In Paul’s day, some of the Saints in Rome were Jews who had converted to Christianity. They had left behind the practices of the Law of Moses, which had been fulfilled by the Savior’s Atonement. Others were Gentiles who had never followed the Law of Moses. Some had worshipped multiple gods, as was common in that part of the world at that time.
So when Paul wrote his letter to Church members in Rome, he was talking to people from a huge variety of backgrounds, with different life experiences and attitudes. The Jews had been called God’s “chosen people” for centuries, so some of the Jewish converts apparently thought this gave them an advantage over the Gentile converts.
Paul said (basically): Think again!
“For we have before proved both Jews and Gentiles, that they are all under sin; As it is written, There is none righteous, no, not one” (Romans 3:9-10).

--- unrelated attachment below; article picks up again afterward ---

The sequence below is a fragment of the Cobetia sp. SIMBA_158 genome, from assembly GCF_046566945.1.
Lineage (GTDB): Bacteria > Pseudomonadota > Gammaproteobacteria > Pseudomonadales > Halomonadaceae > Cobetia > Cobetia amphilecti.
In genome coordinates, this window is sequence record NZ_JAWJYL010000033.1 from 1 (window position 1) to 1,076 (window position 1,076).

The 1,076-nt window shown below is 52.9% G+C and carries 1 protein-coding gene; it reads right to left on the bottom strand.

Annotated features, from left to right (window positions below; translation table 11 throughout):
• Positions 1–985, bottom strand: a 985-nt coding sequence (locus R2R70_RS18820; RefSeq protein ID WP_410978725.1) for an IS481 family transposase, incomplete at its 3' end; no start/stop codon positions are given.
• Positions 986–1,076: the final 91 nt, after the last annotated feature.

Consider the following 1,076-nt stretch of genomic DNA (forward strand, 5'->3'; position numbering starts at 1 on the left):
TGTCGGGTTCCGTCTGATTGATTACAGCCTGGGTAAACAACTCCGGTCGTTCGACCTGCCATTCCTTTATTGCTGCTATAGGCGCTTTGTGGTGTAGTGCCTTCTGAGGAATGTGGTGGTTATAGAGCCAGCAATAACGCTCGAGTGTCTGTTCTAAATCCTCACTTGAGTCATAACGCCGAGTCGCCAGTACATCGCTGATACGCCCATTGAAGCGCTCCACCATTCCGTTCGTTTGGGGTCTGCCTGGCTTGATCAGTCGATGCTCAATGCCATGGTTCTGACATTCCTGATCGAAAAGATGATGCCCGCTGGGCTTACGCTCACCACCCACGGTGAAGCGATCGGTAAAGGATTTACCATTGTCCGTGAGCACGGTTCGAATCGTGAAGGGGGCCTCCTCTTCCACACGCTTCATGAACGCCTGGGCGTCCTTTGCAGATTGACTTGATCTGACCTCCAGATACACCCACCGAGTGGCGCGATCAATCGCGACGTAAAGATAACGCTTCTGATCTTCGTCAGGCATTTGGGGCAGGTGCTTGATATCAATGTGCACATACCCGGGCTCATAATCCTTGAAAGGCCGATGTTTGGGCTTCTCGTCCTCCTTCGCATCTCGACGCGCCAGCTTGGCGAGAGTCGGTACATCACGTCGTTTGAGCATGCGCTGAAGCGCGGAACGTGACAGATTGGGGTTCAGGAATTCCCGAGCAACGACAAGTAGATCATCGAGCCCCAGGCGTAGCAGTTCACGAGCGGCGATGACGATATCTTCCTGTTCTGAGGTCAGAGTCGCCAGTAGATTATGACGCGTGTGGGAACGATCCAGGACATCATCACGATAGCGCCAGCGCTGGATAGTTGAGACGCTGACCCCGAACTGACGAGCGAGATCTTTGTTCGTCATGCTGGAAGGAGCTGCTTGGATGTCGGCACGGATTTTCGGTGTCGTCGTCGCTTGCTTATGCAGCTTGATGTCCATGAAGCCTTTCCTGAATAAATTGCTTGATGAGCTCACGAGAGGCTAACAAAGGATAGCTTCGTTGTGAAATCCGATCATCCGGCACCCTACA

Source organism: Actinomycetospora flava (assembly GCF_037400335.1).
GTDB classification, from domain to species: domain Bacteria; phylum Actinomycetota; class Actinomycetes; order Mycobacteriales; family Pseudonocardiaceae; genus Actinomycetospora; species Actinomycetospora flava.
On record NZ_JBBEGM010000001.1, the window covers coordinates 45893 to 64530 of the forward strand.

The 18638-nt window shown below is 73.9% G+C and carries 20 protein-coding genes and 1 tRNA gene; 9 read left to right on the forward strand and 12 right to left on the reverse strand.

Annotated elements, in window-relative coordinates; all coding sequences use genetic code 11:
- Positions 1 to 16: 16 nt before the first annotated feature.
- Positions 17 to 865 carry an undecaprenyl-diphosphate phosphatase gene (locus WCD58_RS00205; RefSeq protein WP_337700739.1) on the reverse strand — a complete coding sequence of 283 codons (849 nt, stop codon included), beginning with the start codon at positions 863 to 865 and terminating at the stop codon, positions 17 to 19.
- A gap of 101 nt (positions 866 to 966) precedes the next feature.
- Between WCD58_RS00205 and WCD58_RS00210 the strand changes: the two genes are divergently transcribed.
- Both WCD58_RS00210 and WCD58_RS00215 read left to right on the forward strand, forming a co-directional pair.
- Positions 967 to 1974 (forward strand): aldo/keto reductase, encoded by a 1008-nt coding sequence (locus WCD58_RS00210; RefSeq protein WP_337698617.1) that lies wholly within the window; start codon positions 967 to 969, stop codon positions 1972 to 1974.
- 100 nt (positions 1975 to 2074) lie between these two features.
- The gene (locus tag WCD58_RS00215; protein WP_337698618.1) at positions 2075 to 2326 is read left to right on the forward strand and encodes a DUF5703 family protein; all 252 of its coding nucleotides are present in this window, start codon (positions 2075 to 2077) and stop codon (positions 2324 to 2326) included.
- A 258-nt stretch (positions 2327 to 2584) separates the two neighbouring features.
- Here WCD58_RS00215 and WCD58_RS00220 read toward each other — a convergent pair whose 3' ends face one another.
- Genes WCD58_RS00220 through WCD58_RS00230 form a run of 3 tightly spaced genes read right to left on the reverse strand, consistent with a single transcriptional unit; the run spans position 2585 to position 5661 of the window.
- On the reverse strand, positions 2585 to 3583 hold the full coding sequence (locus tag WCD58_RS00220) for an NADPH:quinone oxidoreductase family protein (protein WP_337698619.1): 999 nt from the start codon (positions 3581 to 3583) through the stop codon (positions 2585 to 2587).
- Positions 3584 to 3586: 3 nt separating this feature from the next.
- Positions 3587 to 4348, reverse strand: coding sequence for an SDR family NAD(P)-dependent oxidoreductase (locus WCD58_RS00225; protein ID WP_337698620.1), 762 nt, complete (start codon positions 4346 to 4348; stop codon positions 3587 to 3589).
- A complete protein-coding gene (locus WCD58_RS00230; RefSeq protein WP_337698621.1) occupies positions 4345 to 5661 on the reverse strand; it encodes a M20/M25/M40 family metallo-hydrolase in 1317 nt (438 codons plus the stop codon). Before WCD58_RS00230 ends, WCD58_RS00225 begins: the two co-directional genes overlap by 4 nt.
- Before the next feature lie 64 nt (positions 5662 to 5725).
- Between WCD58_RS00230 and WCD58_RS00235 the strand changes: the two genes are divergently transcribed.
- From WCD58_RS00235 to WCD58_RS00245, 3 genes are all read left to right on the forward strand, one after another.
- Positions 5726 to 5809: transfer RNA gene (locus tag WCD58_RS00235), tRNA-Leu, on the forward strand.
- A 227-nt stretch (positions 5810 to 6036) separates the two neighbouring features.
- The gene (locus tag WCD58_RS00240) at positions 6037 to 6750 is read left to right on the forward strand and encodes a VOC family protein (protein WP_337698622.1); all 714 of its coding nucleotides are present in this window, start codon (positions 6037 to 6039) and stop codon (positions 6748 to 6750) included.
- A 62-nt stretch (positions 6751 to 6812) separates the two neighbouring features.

In other words, we’re all flawed mortals who sin sometimes. God is not just focused on on ancestry, but on what He can help us become.
Paul said, “There is no respect of persons with God” (Romans 2:11). Now, that doesn’t mean God doesn’t respect us! In modern language, we would say, “God doesn’t love some people more than others.” In the world, people sometimes get special treatment because they are rich, famous, attractive, or powerful, or because they have connections to someone who is. But those things don’t matter to God, who “looketh on the heart” (1 Samuel 16:7).